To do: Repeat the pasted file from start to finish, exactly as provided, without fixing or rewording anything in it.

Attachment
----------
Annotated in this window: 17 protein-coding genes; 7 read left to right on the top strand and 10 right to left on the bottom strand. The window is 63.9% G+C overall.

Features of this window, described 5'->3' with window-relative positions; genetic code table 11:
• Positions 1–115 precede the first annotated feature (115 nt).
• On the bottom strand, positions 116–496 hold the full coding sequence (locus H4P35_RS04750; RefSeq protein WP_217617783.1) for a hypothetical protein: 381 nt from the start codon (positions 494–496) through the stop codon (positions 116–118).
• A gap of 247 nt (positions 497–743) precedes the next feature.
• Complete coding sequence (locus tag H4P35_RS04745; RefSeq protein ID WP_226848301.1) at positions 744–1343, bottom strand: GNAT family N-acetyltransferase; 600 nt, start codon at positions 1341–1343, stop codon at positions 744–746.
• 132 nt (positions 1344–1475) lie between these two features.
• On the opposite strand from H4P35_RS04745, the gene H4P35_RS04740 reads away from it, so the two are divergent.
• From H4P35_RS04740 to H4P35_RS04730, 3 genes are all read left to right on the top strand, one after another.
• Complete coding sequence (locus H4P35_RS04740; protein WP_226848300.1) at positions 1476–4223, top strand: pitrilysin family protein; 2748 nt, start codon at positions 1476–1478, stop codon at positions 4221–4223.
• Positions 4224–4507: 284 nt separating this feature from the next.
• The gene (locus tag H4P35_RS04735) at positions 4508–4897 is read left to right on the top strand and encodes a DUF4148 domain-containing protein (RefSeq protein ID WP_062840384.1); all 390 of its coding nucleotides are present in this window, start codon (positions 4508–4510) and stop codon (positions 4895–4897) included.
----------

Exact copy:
Annotated in this window: 17 protein-coding genes; 7 read left to right on the top strand and 10 right to left on the bottom strand. The window is 63.9% G+C overall.

Features of this window, described 5'->3' with window-relative positions; genetic code table 11:
• Positions 1–115 precede the first annotated feature (115 nt).
• On the bottom strand, positions 116–496 hold the full coding sequence (locus H4P35_RS04750; RefSeq protein WP_217617783.1) for a hypothetical protein: 381 nt from the start codon (positions 494–496) through the stop codon (positions 116–118).
• A gap of 247 nt (positions 497–743) precedes the next feature.
• Complete coding sequence (locus tag H4P35_RS04745; RefSeq protein ID WP_226848301.1) at positions 744–1343, bottom strand: GNAT family N-acetyltransferase; 600 nt, start codon at positions 1341–1343, stop codon at positions 744–746.
• 132 nt (positions 1344–1475) lie between these two features.
• On the opposite strand from H4P35_RS04745, the gene H4P35_RS04740 reads away from it, so the two are divergent.
• From H4P35_RS04740 to H4P35_RS04730, 3 genes are all read left to right on the top strand, one after another.
• Complete coding sequence (locus H4P35_RS04740; protein WP_226848300.1) at positions 1476–4223, top strand: pitrilysin family protein; 2748 nt, start codon at positions 1476–1478, stop codon at positions 4221–4223.
• Positions 4224–4507: 284 nt separating this feature from the next.
• The gene (locus tag H4P35_RS04735) at positions 4508–4897 is read left to right on the top strand and encodes a DUF4148 domain-containing protein (RefSeq protein ID WP_062840384.1); all 390 of its coding nucleotides are present in this window, start codon (positions 4508–4510) and stop codon (positions 4895–4897) included.